Shedding many of those trappings that make a James Bond movie well a James Bond movie Quantum of Solace is really the first sequel ever in the long-running series. While it’s always exciting something gets seriously shaken and stirred in the translation. Picking up exactly where the brilliant Casino Royale left off we see Bond (Daniel Craig) trying to get to the bottom of why his love Vesper Lynd had to die jumping right into the first of many MANY chases as he traverses six countries. Still on rogue patrol Bond then inadvertently meets the crafty and gorgeous Camille (Olga Kurylenko) who introduces Bond to the evil Dominic Green (Mathieu Amalric) the head of an eco-phony stealth operation angling for some prime desert land while financing a crooked Bolivian general’s planned coup. With the ever resourceful M (Judi Dench) trying to keep him in line at all times Bond must put his revenge plans on hold as he crosses paths not only with Greene and his fake pro-environment front but also the intriguing and mysterious group known as Quantum. In this outing Daniel Craig -- leaner and meaner than any previous Bond -- really becomes a man of single-minded determination and grit. He’s less like the James Bond we know and love and more a humorless killing machine like Jason Bourne (those two should really get together). Still Craig is such a compelling actor that we are with him all the way even if he doesn’t go for the suave Bond moves. Olga Kurylenko is a great foil but not totally in the tradition of a Bond girl. A later encounter with Gemma Arterton as a British agent in Bolivia does however briefly recall the heyday of Goldfinger. Judi Dench has taken the perfunctory role of M and turned it into a full-blown supporting role. Her dry wit and take-no-prisoners attitude is welcomed every time she shows up on screen. French star Mathieu Amalric (The Diving Bell and the Butterfly) doesn’t really pull off his villainous alter-ego ecologist while Jeffrey Wright is pretty much wasted as U.S. agent Felix Leiter. At least Giancarlo Giannini returns for some nice moments with his Craig. Although they usually leave the challenging job of steering the Bond ship to an English director oddly this time the baton was handed to Marc Forster known more for his intimate dramas such as Finding Neverland and Monster's Ball. His grip on the action sequences is secure but he never really seems to have a handle on what distinguishes this legendary movie spy from everyone else. There’s a reason Bond has survived as a screen icon for almost half a century but the sort of workman-like filmmaking Forster displays here does not represent 007’s finest hour. It’s almost like the producers had a checklist: car chase on winding roads; boat chase; airplane chase; rooftop chase -- all check. Quantum of Solace is definitely worth checking out however. I mean it IS Bond and we wait for these movies on bated breath. Just maybe next time a little less Bourne please.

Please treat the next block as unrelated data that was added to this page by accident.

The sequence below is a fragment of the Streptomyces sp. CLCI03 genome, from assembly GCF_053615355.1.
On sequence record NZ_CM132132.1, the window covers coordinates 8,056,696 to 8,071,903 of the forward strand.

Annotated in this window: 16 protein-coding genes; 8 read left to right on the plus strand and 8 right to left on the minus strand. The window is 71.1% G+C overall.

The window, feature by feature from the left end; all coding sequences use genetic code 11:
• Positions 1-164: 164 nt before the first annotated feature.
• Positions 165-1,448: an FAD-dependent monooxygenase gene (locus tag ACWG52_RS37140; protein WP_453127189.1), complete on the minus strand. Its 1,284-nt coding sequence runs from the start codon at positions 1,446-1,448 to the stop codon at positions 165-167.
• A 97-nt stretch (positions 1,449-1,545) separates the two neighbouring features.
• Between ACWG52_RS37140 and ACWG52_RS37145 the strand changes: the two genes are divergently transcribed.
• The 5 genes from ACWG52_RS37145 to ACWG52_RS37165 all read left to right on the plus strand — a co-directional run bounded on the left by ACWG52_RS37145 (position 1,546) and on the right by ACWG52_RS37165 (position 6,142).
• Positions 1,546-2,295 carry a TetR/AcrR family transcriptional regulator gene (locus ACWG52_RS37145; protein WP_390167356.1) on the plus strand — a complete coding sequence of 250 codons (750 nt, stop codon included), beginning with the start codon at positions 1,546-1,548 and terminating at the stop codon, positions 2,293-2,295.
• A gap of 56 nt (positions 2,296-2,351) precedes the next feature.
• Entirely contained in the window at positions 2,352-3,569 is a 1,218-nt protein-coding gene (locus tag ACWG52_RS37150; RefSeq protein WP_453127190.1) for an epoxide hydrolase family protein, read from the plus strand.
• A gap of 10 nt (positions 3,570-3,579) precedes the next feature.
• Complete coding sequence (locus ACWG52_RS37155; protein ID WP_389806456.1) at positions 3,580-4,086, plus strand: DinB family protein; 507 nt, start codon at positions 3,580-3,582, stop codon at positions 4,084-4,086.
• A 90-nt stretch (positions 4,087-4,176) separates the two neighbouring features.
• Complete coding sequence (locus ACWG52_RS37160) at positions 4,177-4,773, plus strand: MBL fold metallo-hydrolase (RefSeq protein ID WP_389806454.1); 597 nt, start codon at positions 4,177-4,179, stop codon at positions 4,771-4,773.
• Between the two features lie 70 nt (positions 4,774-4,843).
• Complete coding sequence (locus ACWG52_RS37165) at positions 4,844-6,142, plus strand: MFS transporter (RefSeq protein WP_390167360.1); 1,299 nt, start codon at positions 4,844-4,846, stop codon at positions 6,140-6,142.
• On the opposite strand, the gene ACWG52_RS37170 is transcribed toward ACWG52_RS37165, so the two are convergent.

Casino Royale starts at the beginning as James Bond (Craig) takes his first baby steps as a Double O agent. His first assignment is to track down a terrorist cell in Madagascar but he’s a bit of a loose cannon and things quickly go awry. Bond’s superior M (Judi Dench) is soon regretting giving the arrogant Bond the promotion. Nonetheless Agent 007 takes it upon himself to follow a lead to the Bahamas and discovers that all nefarious dealings point to Le Chiffre (Mads Mikkelsen) a nasty fellow who has money ties to terrorist organizations. Le Chiffre is planning to raise money in a high-stakes poker game at the Le Casino Royale in Montenegro—and Bond gets in to beat him at his own game. Along with a hefty bankroll M also sends the beguiling accountant Vesper Lynd (Eva Green) to keep Bond in check. They are skeptical of each other at first but as the danger escalates it becomes apparent there is a growing attraction—and affection—between them. Natch. Can these two crazy kids make it work immersed in the cutthroat world of international intrigue? Well this is Bond after all—and we know how he ends up. Craig absolutely gets it. Whatever doubts people may have had when Craig was first announced as the new Bond are washed away in the first few minutes of the film. Sure if Casino Royale was anything like the last few Bond movies then maybe the understated Craig wouldn’t have fit in as well. But this is a different Bond. The British actor plays him not as the icon we’ve come to know but as a flawed man warts and all who flies by the seat of his pants isn’t necessarily refined and yes can even fall in love. Craig also raises the acting bar. His brief scenes with the impeccable Dench for example simmer and pop unlike anything we’ve seen before in a Bond film. Danish film star Mikkelsen (Pusher) is quite effective as the main baddie with a particularly gruesome physical malady while the always good Jeffrey Wright (Syriana) shows up as CIA Agent Felix Leiter. The one weak link unfortunately is Green (The Dreamers). She certainly looks the part of a “Bond girl ” but her Vesper is supposed to be whip-smart able to engage in witty banter with 007 and the French actress can’t quite pull it off. Craig needs more of a challenge. Too bad Judi Dench isn’t 30 years younger; she would have been perfect. Casino Royale the first book in the Ian Fleming series is basic Bond 101. Director Martin Campbell--who helmed Goldeneye Pierce Brosnan’s first and probably best foray into the franchise--strips it of all the far-fetched gadgets (save for a few new-fangled PDAs) and over-the-top action sequences leaving just good clean action devoid of any invisible cars armored Russian tanks and the such. Oh wait Bond does use a bulldozer at one point but that comes briefly in the middle of a rather extensive and hair-raising foot chase. It just proves action can be just as riveting without having to completely suspend your disbelief. Casino Royale is also rare in that it shows how Bond became THE James Bond the one we’ve seen in countless movies over the years in the stylish tuxes drinking the martinis driving the Aston-Martins and bedding all the beautiful women. Casino Royale breathes new life into the franchise and one can only hope they can keep up the good work without once again lapsing into the ridiculous.